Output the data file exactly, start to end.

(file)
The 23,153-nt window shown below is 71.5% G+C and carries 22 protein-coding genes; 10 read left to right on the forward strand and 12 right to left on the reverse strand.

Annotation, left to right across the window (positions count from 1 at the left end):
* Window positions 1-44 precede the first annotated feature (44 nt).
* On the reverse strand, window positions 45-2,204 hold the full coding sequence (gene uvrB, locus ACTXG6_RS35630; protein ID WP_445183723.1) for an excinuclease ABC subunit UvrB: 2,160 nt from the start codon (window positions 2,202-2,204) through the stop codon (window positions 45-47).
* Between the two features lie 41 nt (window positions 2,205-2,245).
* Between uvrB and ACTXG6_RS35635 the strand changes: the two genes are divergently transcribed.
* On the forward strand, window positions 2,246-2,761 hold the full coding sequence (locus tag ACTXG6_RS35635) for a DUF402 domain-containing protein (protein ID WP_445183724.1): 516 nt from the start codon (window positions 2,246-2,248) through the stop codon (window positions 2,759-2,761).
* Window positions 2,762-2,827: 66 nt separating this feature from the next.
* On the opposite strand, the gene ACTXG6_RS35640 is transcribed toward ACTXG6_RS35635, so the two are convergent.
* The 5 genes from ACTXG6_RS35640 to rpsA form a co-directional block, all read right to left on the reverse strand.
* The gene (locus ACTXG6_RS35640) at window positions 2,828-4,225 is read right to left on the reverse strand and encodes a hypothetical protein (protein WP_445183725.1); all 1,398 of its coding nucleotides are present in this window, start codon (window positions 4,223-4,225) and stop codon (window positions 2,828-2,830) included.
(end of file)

The 23,153-nt window shown below is 71.5% G+C and carries 22 protein-coding genes; 10 read left to right on the forward strand and 12 right to left on the reverse strand.

Annotation, left to right across the window (positions count from 1 at the left end):
* Window positions 1-44 precede the first annotated feature (44 nt).
* On the reverse strand, window positions 45-2,204 hold the full coding sequence (gene uvrB, locus ACTXG6_RS35630; protein ID WP_445183723.1) for an excinuclease ABC subunit UvrB: 2,160 nt from the start codon (window positions 2,202-2,204) through the stop codon (window positions 45-47).
* Between the two features lie 41 nt (window positions 2,205-2,245).
* Between uvrB and ACTXG6_RS35635 the strand changes: the two genes are divergently transcribed.
* On the forward strand, window positions 2,246-2,761 hold the full coding sequence (locus tag ACTXG6_RS35635) for a DUF402 domain-containing protein (protein ID WP_445183724.1): 516 nt from the start codon (window positions 2,246-2,248) through the stop codon (window positions 2,759-2,761).
* Window positions 2,762-2,827: 66 nt separating this feature from the next.
* On the opposite strand, the gene ACTXG6_RS35640 is transcribed toward ACTXG6_RS35635, so the two are convergent.
* The 5 genes from ACTXG6_RS35640 to rpsA form a co-directional block, all read right to left on the reverse strand.
* The gene (locus ACTXG6_RS35640) at window positions 2,828-4,225 is read right to left on the reverse strand and encodes a hypothetical protein (protein WP_445183725.1); all 1,398 of its coding nucleotides are present in this window, start codon (window positions 4,223-4,225) and stop codon (window positions 2,828-2,830) included.